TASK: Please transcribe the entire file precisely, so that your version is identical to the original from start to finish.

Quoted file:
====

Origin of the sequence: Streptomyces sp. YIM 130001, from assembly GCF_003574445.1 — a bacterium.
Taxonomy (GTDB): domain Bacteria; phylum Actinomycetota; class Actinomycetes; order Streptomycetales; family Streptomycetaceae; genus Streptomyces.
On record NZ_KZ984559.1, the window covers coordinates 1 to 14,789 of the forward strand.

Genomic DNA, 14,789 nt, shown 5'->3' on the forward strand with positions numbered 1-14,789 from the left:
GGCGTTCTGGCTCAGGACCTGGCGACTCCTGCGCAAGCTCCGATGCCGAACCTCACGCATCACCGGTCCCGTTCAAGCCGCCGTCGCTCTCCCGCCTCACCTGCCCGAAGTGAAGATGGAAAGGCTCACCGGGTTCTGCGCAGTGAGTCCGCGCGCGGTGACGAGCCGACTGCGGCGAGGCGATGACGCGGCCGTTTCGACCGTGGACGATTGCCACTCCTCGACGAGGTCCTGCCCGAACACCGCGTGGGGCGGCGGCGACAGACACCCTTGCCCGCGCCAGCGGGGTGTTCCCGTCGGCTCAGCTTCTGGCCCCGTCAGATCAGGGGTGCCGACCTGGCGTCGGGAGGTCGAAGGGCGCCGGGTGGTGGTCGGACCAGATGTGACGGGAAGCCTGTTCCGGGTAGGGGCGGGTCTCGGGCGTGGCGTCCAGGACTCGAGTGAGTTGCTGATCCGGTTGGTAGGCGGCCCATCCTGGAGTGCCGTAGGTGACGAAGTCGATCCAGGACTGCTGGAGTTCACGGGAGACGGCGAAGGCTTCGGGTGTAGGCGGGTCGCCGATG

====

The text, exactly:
Origin of the sequence: Streptomyces sp. YIM 130001, from assembly GCF_003574445.1 — a bacterium.
Taxonomy (GTDB): domain Bacteria; phylum Actinomycetota; class Actinomycetes; order Streptomycetales; family Streptomycetaceae; genus Streptomyces.
On record NZ_KZ984559.1, the window covers coordinates 1 to 14,789 of the forward strand.

Genomic DNA, 14,789 nt, shown 5'->3' on the forward strand with positions numbered 1-14,789 from the left:
GGCGTTCTGGCTCAGGACCTGGCGACTCCTGCGCAAGCTCCGATGCCGAACCTCACGCATCACCGGTCCCGTTCAAGCCGCCGTCGCTCTCCCGCCTCACCTGCCCGAAGTGAAGATGGAAAGGCTCACCGGGTTCTGCGCAGTGAGTCCGCGCGCGGTGACGAGCCGACTGCGGCGAGGCGATGACGCGGCCGTTTCGACCGTGGACGATTGCCACTCCTCGACGAGGTCCTGCCCGAACACCGCGTGGGGCGGCGGCGACAGACACCCTTGCCCGCGCCAGCGGGGTGTTCCCGTCGGCTCAGCTTCTGGCCCCGTCAGATCAGGGGTGCCGACCTGGCGTCGGGAGGTCGAAGGGCGCCGGGTGGTGGTCGGACCAGATGTGACGGGAAGCCTGTTCCGGGTAGGGGCGGGTCTCGGGCGTGGCGTCCAGGACTCGAGTGAGTTGCTGATCCGGTTGGTAGGCGGCCCATCCTGGAGTGCCGTAGGTGACGAAGTCGATCCAGGACTGCTGGAGTTCACGGGAGACGGCGAAGGCTTCGGGTGTAGGCGGGTCGCCGATG